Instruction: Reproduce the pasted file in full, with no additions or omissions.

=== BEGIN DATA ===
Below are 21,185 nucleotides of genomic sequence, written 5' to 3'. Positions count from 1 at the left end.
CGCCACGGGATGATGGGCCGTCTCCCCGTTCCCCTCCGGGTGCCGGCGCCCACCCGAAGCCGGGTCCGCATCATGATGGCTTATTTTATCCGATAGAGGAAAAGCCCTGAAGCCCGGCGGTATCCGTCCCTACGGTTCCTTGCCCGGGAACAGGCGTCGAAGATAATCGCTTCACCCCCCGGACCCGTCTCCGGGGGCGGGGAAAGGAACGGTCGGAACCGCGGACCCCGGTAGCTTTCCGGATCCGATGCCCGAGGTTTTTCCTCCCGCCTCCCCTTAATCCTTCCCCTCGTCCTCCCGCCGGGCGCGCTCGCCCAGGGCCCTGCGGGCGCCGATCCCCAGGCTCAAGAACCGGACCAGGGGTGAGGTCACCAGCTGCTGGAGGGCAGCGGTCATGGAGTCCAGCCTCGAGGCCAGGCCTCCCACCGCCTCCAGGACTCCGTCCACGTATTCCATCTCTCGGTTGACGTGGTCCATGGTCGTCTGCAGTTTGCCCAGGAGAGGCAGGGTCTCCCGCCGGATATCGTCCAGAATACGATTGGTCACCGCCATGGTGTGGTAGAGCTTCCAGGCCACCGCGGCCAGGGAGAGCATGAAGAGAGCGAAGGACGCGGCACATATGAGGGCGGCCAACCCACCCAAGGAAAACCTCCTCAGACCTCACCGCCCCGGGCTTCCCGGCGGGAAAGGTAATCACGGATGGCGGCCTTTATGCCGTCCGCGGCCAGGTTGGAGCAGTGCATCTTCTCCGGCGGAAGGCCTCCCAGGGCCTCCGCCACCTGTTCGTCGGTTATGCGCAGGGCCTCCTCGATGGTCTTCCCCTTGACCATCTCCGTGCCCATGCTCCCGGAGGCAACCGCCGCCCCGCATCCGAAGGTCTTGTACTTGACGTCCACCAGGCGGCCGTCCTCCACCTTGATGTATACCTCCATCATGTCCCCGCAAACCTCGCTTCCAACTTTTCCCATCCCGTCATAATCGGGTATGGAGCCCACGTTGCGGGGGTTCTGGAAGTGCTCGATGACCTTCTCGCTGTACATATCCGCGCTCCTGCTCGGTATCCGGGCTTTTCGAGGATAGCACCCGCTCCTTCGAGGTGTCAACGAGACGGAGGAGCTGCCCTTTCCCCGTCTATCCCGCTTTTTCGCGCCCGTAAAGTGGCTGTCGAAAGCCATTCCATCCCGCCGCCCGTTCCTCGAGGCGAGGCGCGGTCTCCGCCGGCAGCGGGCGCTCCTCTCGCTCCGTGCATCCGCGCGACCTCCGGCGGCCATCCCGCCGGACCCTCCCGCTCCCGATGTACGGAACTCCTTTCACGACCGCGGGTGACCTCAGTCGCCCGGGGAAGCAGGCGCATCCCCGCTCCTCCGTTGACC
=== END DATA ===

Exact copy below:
Below are 21,185 nucleotides of genomic sequence, written 5' to 3'. Positions count from 1 at the left end.
CGCCACGGGATGATGGGCCGTCTCCCCGTTCCCCTCCGGGTGCCGGCGCCCACCCGAAGCCGGGTCCGCATCATGATGGCTTATTTTATCCGATAGAGGAAAAGCCCTGAAGCCCGGCGGTATCCGTCCCTACGGTTCCTTGCCCGGGAACAGGCGTCGAAGATAATCGCTTCACCCCCCGGACCCGTCTCCGGGGGCGGGGAAAGGAACGGTCGGAACCGCGGACCCCGGTAGCTTTCCGGATCCGATGCCCGAGGTTTTTCCTCCCGCCTCCCCTTAATCCTTCCCCTCGTCCTCCCGCCGGGCGCGCTCGCCCAGGGCCCTGCGGGCGCCGATCCCCAGGCTCAAGAACCGGACCAGGGGTGAGGTCACCAGCTGCTGGAGGGCAGCGGTCATGGAGTCCAGCCTCGAGGCCAGGCCTCCCACCGCCTCCAGGACTCCGTCCACGTATTCCATCTCTCGGTTGACGTGGTCCATGGTCGTCTGCAGTTTGCCCAGGAGAGGCAGGGTCTCCCGCCGGATATCGTCCAGAATACGATTGGTCACCGCCATGGTGTGGTAGAGCTTCCAGGCCACCGCGGCCAGGGAGAGCATGAAGAGAGCGAAGGACGCGGCACATATGAGGGCGGCCAACCCACCCAAGGAAAACCTCCTCAGACCTCACCGCCCCGGGCTTCCCGGCGGGAAAGGTAATCACGGATGGCGGCCTTTATGCCGTCCGCGGCCAGGTTGGAGCAGTGCATCTTCTCCGGCGGAAGGCCTCCCAGGGCCTCCGCCACCTGTTCGTCGGTTATGCGCAGGGCCTCCTCGATGGTCTTCCCCTTGACCATCTCCGTGCCCATGCTCCCGGAGGCAACCGCCGCCCCGCATCCGAAGGTCTTGTACTTGACGTCCACCAGGCGGCCGTCCTCCACCTTGATGTATACCTCCATCATGTCCCCGCAAACCTCGCTTCCAACTTTTCCCATCCCGTCATAATCGGGTATGGAGCCCACGTTGCGGGGGTTCTGGAAGTGCTCGATGACCTTCTCGCTGTACATATCCGCGCTCCTGCTCGGTATCCGGGCTTTTCGAGGATAGCACCCGCTCCTTCGAGGTGTCAACGAGACGGAGGAGCTGCCCTTTCCCCGTCTATCCCGCTTTTTCGCGCCCGTAAAGTGGCTGTCGAAAGCCATTCCATCCCGCCGCCCGTTCCTCGAGGCGAGGCGCGGTCTCCGCCGGCAGCGGGCGCTCCTCTCGCTCCGTGCATCCGCGCGACCTCCGGCGGCCATCCCGCCGGACCCTCCCGCTCCCGATGTACGGAACTCCTTTCACGACCGCGGGTGACCTCAGTCGCCCGGGGAAGCAGGCGCATCCCCGCTCCTCCGTTGACC